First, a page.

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Among those on the books the just completed industrial water plant for Tripoli West power station.
Saudi Crown Prince Mohammed bin Salman moved to shore up his power base with the arrest of royals, ministers and investors, including billionaire Alwaleed bin Talal and the powerful head of the National Guard, Prince Miteb bin Abdullah.Brent crude futures LCOc1 were down 5 cents at $64.22.On Monday, they closed 3.5 percent higher, also their biggest percentage gain in about six weeks.There would be two further payments totalling $500 million made next year to complete the repayment, he added.He did not say, however, if the payment was made to the Central Bank of Libya in Tripoli or to the parallel institution in Benghazi. It was made by Ali Zeidan to Egypt’s Muslim Brotherhood (MB) government headed by the the subsequently overthrown president, Mohamed Morsi, and was seen as having been engineered by the MB in Libya acting in the interests of the movement in Egypt.This is largely due to an ongoing effort lead by the Organization of the Petroleum Exporting Countries (OPEC) and Russia to withhold supplies in order to prop up prices.
With crude still more than 40 percent up since June, oil-consuming industries that benefited from comparatively low prices are now starting to feel the pinch.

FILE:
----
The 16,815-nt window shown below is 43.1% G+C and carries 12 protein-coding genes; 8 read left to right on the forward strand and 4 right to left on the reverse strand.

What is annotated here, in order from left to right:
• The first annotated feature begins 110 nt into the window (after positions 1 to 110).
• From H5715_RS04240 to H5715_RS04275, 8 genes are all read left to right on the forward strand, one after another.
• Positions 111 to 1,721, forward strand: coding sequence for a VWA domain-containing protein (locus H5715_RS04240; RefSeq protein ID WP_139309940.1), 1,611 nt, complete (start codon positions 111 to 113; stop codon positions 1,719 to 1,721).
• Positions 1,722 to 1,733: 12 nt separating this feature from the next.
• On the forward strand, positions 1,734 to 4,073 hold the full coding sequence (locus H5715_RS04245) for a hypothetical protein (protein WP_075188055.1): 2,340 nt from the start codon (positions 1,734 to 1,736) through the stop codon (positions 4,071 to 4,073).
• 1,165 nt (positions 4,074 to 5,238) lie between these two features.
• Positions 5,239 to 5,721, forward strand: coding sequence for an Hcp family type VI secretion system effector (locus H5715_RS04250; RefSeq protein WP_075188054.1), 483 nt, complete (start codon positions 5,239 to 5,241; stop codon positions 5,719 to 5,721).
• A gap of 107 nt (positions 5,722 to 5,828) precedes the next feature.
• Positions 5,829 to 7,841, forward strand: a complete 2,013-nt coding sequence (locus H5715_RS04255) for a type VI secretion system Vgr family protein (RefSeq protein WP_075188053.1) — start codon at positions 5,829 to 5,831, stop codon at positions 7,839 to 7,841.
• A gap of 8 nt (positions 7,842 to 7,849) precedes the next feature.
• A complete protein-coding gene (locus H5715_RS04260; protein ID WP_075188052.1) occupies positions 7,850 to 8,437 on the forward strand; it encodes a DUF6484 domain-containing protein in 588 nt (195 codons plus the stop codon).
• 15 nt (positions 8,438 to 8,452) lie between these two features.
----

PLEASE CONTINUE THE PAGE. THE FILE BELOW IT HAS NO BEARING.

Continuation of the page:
In what was seen as a move to counter the criticism, Zeidan himself said at the time that the $2 billion was “not a loan but an investment”, while Central Bank of Libya governor Sadek Elkaber described it as “ a deposit”.
Through its MB connections, the Morsi government also secured a $1-billion loan from Turkey a few months earlier.
“Lebanese Prime Minister Saad Hariri’s resignation and a missile launch by pro-Iran Yemeni Houthis on Riyadh increase the risk of a regional conflict,” political risk consultancy Eurasia Group said.
The resignation on Saturday of the Saudi-allied Lebanese prime minister Saad al-Hariri, announced from Riyadh and blamed on Iran and Hezbollah, is seen by many as the first step in an unprecedented Saudi intervention in Lebanese politics.
Traders said the market was eyeing growing tensions in the Middle East with concern, keeping a cautious tone on trade. West Texas Intermediate (WTI) crude CLc1 was at $56.99 per barrel, down 21 cents, or 0.4 percent, from their last settlement, but also still not far off the $57.69 a barrel reached earlier this week - the highest since July 2015.